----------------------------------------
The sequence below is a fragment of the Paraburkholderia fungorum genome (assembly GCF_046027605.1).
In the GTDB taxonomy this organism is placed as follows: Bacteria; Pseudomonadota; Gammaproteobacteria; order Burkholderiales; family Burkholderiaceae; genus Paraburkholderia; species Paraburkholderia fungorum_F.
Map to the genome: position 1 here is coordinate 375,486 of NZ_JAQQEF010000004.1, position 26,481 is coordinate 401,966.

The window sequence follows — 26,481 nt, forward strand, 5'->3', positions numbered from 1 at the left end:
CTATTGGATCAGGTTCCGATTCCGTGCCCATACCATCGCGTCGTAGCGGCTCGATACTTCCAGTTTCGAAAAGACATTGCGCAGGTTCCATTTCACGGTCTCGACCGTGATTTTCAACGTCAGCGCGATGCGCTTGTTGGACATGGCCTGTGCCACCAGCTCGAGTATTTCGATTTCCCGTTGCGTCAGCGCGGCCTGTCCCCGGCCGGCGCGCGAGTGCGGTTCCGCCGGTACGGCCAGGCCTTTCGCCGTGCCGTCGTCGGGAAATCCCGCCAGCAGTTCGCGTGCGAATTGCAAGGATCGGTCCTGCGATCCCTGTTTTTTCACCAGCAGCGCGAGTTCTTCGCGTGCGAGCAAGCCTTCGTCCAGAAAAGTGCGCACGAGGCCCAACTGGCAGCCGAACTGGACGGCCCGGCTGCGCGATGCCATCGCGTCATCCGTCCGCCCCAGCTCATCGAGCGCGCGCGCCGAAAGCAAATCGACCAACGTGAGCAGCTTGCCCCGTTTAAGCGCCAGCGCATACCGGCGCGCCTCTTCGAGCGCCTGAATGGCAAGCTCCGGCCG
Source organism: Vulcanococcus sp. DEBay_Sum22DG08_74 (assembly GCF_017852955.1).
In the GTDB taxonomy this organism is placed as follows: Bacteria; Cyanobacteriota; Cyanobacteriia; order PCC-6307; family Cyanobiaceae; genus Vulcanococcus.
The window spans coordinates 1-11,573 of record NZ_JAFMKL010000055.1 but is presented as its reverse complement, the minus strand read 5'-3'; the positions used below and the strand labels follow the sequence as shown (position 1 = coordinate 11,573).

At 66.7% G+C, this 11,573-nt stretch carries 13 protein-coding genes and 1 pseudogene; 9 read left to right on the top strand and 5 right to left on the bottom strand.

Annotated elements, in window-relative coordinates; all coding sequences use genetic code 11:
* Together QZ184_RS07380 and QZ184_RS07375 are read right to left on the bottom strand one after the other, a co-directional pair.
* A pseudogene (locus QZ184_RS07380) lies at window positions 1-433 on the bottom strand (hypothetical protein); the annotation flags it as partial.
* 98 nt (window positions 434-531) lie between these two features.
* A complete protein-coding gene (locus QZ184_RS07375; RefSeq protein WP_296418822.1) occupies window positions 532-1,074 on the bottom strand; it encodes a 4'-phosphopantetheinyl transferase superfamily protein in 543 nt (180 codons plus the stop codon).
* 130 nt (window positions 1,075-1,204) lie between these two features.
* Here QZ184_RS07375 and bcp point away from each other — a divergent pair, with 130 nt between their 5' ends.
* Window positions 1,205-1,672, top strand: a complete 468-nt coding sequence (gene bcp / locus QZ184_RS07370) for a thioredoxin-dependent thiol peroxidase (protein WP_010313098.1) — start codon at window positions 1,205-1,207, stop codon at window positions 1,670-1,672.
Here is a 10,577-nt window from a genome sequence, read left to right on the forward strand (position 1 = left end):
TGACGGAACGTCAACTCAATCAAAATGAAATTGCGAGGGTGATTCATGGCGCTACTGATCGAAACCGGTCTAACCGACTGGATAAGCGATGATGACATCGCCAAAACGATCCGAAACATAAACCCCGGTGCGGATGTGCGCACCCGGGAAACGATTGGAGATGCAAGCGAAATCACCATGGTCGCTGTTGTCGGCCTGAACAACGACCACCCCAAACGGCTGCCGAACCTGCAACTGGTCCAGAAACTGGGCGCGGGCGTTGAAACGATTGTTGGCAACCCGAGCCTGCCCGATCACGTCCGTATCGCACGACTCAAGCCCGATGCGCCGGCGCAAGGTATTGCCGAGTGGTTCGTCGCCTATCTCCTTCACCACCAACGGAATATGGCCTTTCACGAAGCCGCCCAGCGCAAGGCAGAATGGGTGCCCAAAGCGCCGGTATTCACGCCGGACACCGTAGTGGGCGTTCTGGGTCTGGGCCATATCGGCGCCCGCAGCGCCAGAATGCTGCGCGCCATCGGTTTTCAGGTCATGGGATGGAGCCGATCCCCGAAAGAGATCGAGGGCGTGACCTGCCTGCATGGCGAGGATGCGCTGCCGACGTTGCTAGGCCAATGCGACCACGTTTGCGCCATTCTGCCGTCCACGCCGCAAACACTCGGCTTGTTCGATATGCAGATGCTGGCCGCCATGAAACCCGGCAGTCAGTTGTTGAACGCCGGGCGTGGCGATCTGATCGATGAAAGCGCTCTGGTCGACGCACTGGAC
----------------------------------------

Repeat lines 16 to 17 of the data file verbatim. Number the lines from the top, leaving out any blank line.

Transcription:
* Here QZ184_RS07375 and bcp point away from each other — a divergent pair, with 130 nt between their 5' ends.
* Window positions 1,205-1,672, top strand: a complete 468-nt coding sequence (gene bcp / locus QZ184_RS07370) for a thioredoxin-dependent thiol peroxidase (protein WP_010313098.1) — start codon at window positions 1,205-1,207, stop codon at window positions 1,670-1,672.